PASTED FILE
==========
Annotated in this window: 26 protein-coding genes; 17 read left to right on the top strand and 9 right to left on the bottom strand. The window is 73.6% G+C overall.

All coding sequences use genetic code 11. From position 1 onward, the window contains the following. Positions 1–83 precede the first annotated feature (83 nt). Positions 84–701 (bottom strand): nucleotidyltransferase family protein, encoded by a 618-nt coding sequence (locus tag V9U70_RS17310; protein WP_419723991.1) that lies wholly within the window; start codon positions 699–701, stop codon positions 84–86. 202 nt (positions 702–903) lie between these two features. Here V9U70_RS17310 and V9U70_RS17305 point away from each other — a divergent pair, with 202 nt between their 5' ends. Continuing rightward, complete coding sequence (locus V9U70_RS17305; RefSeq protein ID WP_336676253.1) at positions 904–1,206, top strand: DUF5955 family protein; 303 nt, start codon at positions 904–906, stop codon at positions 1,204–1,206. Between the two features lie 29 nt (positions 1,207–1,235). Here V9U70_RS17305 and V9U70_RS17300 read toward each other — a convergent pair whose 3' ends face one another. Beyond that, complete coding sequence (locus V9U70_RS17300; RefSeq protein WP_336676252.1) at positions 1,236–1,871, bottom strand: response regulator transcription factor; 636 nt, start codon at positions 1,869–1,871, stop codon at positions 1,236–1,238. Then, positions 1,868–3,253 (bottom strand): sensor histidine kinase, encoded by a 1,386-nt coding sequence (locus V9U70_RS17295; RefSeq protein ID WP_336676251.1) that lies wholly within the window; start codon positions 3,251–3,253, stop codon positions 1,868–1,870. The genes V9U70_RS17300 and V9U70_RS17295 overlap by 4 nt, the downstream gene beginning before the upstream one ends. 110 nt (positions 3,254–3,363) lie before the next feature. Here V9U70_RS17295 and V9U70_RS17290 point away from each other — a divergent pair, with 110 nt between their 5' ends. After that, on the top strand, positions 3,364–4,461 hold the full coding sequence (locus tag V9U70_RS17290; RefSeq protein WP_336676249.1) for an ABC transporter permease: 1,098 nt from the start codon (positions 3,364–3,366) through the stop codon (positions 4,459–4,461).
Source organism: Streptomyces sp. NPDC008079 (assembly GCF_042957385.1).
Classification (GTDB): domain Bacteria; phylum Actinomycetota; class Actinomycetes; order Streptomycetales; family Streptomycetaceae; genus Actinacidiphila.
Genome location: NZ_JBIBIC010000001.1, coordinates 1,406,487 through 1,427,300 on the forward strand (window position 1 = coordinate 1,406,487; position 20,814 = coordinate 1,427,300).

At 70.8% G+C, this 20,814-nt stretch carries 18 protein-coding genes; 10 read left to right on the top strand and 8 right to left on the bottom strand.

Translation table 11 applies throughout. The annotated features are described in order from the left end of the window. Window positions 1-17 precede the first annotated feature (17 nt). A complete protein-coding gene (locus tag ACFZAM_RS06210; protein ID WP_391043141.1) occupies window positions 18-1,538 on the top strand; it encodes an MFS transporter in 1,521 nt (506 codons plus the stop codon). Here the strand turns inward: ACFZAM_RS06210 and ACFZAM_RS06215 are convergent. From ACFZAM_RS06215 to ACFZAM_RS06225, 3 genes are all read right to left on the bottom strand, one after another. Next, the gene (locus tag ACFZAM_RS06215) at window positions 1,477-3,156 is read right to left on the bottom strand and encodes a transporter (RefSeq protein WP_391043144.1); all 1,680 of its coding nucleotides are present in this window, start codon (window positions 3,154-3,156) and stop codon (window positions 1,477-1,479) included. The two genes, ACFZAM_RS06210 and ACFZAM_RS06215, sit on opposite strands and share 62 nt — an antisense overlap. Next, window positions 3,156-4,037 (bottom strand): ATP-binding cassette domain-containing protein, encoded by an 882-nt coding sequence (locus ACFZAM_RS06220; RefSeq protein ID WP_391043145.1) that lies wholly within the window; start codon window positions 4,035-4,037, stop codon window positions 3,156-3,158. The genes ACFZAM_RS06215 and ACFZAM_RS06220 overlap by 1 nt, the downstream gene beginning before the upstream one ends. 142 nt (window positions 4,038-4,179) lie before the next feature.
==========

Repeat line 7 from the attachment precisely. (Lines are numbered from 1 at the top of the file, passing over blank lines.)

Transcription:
Translation table 11 applies throughout. The annotated features are described in order from the left end of the window. Window positions 1-17 precede the first annotated feature (17 nt). A complete protein-coding gene (locus tag ACFZAM_RS06210; protein ID WP_391043141.1) occupies window positions 18-1,538 on the top strand; it encodes an MFS transporter in 1,521 nt (506 codons plus the stop codon). Here the strand turns inward: ACFZAM_RS06210 and ACFZAM_RS06215 are convergent. From ACFZAM_RS06215 to ACFZAM_RS06225, 3 genes are all read right to left on the bottom strand, one after another. Next, the gene (locus tag ACFZAM_RS06215) at window positions 1,477-3,156 is read right to left on the bottom strand and encodes a transporter (RefSeq protein WP_391043144.1); all 1,680 of its coding nucleotides are present in this window, start codon (window positions 3,154-3,156) and stop codon (window positions 1,477-1,479) included. The two genes, ACFZAM_RS06210 and ACFZAM_RS06215, sit on opposite strands and share 62 nt — an antisense overlap. Next, window positions 3,156-4,037 (bottom strand): ATP-binding cassette domain-containing protein, encoded by an 882-nt coding sequence (locus ACFZAM_RS06220; RefSeq protein ID WP_391043145.1) that lies wholly within the window; start codon window positions 4,035-4,037, stop codon window positions 3,156-3,158. The genes ACFZAM_RS06215 and ACFZAM_RS06220 overlap by 1 nt, the downstream gene beginning before the upstream one ends. 142 nt (window positions 4,038-4,179) lie before the next feature.